Generally, you will only have one main domain name, be it the .com or whatever else you’ve decided on. Some blog owners decide to register other variations, such as .uk, .biz, .info etc. They can then redirect these to the main site.

Whether you choose to do that is something of a judgement call. It introduces extra expense and complication, and nowadays there are so many extension variants, it’s almost impossible to cover them all.

However, it’s something to give some consideration to – especially if you fear a competitor may grab another variation and attempt to compete with you.

Choosing your Platform

This part we can make very easy for you! If you’re building a blog nowadays, there’s a 99.9% chance you’ll want to build it using the WordPress platform. (We have a detailed article on WordPress here).

There are other options available to you, but WordPress has become the industry standard for commercial blogs. It’s well supported and widely understood.

There are a few other platforms to be aware of, just in case you’re attempting something slightly different:

Blogger is an alternative blogging platform that’s now owned by Google. Once a far more direct competitor to WordPress, it’s now seen as more a hobbyist platform.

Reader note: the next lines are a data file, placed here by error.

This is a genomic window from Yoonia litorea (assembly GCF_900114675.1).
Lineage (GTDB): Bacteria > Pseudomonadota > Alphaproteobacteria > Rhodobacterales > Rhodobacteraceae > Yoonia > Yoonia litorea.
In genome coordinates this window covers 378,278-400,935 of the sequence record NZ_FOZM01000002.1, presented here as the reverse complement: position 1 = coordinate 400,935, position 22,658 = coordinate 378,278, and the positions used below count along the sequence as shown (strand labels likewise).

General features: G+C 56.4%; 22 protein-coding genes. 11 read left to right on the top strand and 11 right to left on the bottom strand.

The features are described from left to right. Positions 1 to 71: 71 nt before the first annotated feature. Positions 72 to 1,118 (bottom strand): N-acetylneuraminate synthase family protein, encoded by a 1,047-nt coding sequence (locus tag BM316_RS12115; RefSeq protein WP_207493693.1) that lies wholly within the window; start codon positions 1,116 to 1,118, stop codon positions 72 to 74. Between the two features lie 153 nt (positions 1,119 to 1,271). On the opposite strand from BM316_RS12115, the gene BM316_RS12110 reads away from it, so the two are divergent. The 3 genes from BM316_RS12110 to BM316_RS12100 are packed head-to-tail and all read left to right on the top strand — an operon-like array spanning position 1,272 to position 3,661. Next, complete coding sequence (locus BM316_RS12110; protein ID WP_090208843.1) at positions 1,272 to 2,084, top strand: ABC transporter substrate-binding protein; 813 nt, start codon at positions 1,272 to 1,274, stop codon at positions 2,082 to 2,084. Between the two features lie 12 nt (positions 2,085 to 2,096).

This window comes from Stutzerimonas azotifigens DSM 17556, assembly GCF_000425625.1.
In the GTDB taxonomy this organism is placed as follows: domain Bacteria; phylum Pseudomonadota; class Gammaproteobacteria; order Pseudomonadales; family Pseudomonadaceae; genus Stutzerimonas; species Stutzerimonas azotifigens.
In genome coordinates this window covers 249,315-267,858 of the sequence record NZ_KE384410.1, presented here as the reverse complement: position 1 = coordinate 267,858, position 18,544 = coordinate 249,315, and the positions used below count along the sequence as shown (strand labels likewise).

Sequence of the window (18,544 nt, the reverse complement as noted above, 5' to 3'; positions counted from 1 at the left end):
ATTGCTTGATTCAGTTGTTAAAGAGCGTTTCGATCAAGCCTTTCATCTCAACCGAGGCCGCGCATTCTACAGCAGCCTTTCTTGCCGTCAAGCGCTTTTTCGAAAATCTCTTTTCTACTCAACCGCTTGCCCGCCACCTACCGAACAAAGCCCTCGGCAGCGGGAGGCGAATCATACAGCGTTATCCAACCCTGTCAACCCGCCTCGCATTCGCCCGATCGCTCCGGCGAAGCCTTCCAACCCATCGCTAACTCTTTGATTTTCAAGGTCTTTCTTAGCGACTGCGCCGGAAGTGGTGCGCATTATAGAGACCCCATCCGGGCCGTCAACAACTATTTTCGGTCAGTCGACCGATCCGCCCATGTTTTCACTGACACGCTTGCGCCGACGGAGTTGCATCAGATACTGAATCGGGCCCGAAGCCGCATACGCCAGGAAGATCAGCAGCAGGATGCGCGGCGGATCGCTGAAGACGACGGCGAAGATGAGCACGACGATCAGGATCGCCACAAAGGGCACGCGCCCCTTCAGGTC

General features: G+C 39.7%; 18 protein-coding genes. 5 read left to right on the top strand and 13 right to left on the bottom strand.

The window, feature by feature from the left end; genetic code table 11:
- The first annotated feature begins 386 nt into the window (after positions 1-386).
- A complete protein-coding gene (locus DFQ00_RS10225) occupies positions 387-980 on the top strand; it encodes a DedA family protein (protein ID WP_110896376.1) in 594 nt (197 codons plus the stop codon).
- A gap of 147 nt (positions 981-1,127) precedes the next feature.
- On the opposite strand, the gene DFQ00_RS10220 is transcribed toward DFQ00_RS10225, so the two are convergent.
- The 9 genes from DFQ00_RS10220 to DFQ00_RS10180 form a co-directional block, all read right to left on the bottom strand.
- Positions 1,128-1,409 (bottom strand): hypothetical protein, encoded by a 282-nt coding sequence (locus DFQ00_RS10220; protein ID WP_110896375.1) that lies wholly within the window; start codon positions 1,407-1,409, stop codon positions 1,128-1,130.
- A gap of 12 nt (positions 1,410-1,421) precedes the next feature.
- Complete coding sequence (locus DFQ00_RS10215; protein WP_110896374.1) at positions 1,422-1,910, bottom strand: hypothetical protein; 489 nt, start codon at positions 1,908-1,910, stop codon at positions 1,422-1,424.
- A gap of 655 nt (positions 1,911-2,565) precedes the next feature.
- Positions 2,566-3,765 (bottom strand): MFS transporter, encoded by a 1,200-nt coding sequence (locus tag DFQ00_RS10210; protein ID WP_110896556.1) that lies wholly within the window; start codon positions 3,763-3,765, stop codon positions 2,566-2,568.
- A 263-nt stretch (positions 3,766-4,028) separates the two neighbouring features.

Tumblr bridges the gap between blogging and social media. It is possible to create a blog on Tumblr, but like Blogger it’s more an environment for hobby bloggers than for people wanting to profit from their sites.

Joomla is a content management system (CMS) with some basic similarities to WordPress. However, it is considerably more complex, and a better fit for large companies with very specific requirements. It’s hard to imagine any scenarios where it would be a better fit for a new blog than WordPress.

Getting Hosting

Your domain name gives your blog a brand and an identity. Meanwhile, your hosting gives your blog somewhere to “live” on the internet. We have a detailed guide to how hosting works and how to choose a provider here.

If you’re starting from scratch, you will probably find it most simple and convenient to register your domain(s) with the same company you use to host your site.

As our hosting guide explains, hosting costs can vary massively, from just a few Pounds per month to a few hundred. Generally speaking, you can manage with one of your host’s most inexpensive “starter” packages initially. Then, you can upgrade as your site and your traffic begin to grow.